While the general rule of thumb for the maximum reasonable notice that a court will award to a terminated employee hovered around 24 months. Regardless of the length of service or other factors, the line in the sand for maximum reasonable notice has slowly eroded over the past few years, particularly in Ontario Courts. This upper limit has once again been pushed in Ontario in the case of Dawe v. Equitable Life Insurance Company, 2018, ONSC 3130, where the Ontario Superior Court of Justice awarded a terminated long term employee 30 months’ notice under the circumstances.
In this case, the plaintiff, Michael Dawe, was employed by the defendant, Equitable Life Insurance Company for a period of 37 years. At the time of his termination, the plaintiff was 62 years old, a Senior Vice President and was earning a base salary of $249,000 and a significant bonus which was as high as $379,585 in 2014. The defendant admitted that the plaintiff was terminated without cause, so the central issue for determination was what reasonable notice the plaintiff was entitled on termination.
While not directly relevant to the case, the plaintiff felt that he was unfairly targeted by management in an investigation into expense claims and retained a lawyer, claiming workplace harassment. The Board of Directors of the defendant rejected the allegations that the plaintiff was harassed at work but within months decided to terminate his employment on a without cause basis.
In its decision the court stated:
 There can be no dispute, an employer owes a duty to the employee to act fairly and reasonably. Even though the employment relationship is based on contract, the rights of employees have long been recognized due, in part, to the imbalance in the bargaining power between employers and employees.
 In this regard, it is difficult to understand how management allowed such a minor dispute to escalate and result in termination. The cost to Equitable Life is significant, in excess of $800,000.00 by its own admission [with regard to what reasonable notice should be].
The court went on to discuss that while the general principle in employment law is that 24 months’ notice is generally identified as the maximum notice period in most cases, it had been recognized by the Ontario Court of Appeal that “there is no absolute upper limit or ‘cap’ on what constitutes reasonable notice, generally only exceptional circumstances will support a base notice period in excess of 24 months.”
Relying on the Bardal factors as outlined in the often-cited employment law case, Bardal v. Globe and Mail Ltd., 1960 CanLII 294 (ON SC),  O.W.N. 253 (H.C.J.) the court recognized that the plaintiff’s age of 62 and the fact that he had devoted his entire working life to this one employer was significant in determining reasonable notice. Furthermore, as there were no similar reasonable employment opportunities available for someone of the plaintiff’s age, experience, and level of responsibility, his ability to seek and secure alternative employment was greatly limited. To this extent, the court held that “when there is no comparable employment available, termination without cause is tantamount to forced retirement.”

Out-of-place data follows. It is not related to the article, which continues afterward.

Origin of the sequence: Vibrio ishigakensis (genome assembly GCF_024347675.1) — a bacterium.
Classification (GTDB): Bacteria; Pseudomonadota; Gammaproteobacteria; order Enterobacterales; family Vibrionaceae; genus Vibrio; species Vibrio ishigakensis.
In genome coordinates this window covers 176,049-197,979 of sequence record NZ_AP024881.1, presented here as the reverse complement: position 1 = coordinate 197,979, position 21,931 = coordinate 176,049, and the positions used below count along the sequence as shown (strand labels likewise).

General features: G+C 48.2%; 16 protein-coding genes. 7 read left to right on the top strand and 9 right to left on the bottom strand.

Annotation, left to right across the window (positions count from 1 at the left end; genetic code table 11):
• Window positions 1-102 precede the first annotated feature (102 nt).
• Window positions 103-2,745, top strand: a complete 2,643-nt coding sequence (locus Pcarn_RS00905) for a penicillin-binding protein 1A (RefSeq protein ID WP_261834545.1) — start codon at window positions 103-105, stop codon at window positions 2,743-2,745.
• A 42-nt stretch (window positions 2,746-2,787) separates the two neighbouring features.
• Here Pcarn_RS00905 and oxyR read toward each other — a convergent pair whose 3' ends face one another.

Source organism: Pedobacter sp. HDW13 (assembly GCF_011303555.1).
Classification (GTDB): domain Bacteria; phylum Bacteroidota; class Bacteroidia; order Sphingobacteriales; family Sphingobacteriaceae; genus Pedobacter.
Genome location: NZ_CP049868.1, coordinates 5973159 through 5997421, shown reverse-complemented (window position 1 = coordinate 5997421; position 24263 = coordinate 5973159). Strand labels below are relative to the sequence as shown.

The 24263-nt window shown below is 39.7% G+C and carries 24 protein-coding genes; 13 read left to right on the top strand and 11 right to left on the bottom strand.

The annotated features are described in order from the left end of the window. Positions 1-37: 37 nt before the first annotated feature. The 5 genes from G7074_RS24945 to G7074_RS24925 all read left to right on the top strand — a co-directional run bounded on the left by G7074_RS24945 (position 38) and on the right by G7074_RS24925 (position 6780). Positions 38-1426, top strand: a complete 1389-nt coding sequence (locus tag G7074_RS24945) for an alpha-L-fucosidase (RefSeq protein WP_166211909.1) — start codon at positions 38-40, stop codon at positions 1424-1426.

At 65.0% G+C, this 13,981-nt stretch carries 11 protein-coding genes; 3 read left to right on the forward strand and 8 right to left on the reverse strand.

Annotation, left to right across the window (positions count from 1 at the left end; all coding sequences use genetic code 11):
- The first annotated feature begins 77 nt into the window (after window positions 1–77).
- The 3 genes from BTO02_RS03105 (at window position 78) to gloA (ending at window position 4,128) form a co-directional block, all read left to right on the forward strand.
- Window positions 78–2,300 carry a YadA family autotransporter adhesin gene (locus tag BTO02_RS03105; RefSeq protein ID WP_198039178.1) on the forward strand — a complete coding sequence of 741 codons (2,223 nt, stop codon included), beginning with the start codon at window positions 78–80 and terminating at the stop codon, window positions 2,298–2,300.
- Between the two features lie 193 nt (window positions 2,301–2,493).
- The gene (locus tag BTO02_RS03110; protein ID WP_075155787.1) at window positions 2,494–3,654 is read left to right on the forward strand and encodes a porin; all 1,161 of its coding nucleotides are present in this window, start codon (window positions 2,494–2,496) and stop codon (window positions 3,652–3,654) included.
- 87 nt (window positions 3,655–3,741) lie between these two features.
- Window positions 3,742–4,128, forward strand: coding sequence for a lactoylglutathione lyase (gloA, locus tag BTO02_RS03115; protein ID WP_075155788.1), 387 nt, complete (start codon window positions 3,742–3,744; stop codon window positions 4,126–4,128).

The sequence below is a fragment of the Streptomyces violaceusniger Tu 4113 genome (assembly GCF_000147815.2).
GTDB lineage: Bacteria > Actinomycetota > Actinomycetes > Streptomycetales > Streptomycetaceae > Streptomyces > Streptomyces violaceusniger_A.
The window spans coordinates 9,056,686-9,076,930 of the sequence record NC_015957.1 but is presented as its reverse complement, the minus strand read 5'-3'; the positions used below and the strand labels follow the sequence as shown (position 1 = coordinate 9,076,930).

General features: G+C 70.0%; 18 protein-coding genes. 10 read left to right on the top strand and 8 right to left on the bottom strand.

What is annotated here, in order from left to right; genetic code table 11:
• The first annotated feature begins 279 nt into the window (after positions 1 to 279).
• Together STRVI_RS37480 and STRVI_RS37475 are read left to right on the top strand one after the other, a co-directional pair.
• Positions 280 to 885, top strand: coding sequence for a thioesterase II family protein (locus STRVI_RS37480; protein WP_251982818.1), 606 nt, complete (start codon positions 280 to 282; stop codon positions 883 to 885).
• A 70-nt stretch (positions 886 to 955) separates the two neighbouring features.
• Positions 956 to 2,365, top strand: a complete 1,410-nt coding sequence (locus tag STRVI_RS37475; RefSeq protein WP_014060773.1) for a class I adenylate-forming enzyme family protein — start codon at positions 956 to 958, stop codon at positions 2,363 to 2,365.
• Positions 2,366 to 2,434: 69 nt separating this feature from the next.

Based on these factors, the court held that a reasonable notice period for the plaintiff was 30 months. Additionally, the plaintiff was entitled to be compensated for his non-discretionary annual bonus during the reasonable notice period.
This case is demonstrative of the shift in both what the courts will hold as reasonable notice in certain cases, particularly with long term employees approaching retirement age. While there is no mandatory retirement age in any jurisdiction in Canada, the general trend is to retire from work later in life, well after the previous normal standard of age 65. According to the court here, “whether it is exceptional circumstances or recognizing a change in society’s attitude regarding retirement, the particular circumstances of the employee must be considered” and if an employee had not yet considered retirement, their termination may be forced early retirement if no other suitable work is available. This factor has to be considered by an employer in determining the reasonable notice period for a long-term older employee. Furthermore, with the 24 month limit on reasonable notice clearly no longer applying, employers need to be cognizant that, although generally only in rare cases, reasonable notice can be pushed to higher and higher amounts when the circumstances are justified.
Scott Chambers is an Employment and Human Resources lawyer at Doak Shirreff Lawyers LLP. Scott can be reached at [email protected] or 250-979-2527. You can also follow Scott on Twitter at @DSEmploymentLaw and on LinkedIn here.